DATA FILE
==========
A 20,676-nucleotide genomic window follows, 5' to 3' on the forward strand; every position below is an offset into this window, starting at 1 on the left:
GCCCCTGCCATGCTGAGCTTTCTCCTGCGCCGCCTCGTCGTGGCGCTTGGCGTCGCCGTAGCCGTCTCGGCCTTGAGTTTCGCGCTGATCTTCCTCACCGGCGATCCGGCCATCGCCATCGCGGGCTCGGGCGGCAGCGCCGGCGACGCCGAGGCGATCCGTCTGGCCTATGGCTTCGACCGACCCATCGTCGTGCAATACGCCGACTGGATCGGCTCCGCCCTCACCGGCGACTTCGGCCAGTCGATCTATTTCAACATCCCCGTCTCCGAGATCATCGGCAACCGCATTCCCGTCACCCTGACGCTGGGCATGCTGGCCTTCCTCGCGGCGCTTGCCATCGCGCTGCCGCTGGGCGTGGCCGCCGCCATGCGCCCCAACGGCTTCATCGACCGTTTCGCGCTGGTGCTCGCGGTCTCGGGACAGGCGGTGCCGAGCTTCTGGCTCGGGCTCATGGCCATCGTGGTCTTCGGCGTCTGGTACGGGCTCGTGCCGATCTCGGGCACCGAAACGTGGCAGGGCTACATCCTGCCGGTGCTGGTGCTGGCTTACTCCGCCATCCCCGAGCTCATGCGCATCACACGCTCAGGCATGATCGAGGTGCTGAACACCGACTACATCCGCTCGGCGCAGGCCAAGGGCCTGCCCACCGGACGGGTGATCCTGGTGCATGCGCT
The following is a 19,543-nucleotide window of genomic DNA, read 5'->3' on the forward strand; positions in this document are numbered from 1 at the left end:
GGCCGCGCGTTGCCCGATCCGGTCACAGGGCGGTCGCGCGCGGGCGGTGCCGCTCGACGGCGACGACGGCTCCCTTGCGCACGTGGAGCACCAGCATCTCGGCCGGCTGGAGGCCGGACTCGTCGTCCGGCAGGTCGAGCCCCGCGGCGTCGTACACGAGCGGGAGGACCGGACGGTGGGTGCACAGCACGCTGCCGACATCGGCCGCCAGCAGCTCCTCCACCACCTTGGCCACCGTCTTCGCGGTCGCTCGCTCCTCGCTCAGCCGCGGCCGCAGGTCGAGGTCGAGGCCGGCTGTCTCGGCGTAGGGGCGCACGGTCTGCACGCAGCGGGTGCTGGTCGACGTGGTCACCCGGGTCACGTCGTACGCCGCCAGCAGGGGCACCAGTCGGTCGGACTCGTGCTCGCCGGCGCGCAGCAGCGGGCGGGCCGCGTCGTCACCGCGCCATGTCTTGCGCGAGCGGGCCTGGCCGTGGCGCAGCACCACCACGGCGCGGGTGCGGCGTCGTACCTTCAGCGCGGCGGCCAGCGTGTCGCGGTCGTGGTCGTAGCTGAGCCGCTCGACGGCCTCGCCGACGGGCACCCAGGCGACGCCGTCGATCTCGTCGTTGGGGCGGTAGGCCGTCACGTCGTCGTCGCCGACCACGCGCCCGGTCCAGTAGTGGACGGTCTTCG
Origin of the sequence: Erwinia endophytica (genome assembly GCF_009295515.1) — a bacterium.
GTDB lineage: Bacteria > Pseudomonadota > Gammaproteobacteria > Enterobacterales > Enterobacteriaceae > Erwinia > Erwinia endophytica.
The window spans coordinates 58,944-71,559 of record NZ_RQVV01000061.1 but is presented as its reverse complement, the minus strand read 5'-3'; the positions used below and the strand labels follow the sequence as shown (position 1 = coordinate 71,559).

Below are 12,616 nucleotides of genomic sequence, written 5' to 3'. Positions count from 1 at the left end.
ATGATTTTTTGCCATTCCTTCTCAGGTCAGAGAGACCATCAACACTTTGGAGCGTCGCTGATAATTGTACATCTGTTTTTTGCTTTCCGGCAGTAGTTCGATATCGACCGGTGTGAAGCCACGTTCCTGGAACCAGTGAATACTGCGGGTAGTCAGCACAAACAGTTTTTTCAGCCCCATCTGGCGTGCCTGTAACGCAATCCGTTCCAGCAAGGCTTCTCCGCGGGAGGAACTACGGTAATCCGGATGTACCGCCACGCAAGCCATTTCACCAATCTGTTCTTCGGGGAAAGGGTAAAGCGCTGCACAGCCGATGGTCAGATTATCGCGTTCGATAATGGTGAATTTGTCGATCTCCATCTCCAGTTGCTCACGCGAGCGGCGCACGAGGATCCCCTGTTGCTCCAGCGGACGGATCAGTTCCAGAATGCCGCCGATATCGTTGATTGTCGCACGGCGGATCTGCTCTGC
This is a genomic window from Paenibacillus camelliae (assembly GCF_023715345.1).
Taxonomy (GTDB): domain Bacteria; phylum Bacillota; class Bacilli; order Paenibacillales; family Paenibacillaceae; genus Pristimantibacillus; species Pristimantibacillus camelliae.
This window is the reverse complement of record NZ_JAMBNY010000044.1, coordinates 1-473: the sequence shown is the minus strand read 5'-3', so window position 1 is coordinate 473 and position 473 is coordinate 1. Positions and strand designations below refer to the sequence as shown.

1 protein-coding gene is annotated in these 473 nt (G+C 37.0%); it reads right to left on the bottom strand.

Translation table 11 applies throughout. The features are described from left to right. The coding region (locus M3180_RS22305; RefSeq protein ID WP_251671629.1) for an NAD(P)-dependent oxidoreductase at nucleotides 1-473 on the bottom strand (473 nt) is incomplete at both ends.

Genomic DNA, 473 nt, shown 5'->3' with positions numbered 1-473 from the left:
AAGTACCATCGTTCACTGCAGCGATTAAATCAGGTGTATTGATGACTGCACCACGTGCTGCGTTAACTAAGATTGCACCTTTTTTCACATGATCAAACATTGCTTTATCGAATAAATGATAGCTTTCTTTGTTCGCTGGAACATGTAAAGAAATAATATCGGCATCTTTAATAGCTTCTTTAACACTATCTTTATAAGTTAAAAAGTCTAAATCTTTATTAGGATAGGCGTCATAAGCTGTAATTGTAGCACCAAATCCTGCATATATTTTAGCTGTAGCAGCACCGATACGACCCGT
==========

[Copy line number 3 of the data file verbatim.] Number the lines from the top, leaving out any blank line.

The following is a 19,543-nucleotide window of genomic DNA, read 5'->3' on the forward strand; positions in this document are numbered from 1 at the left end: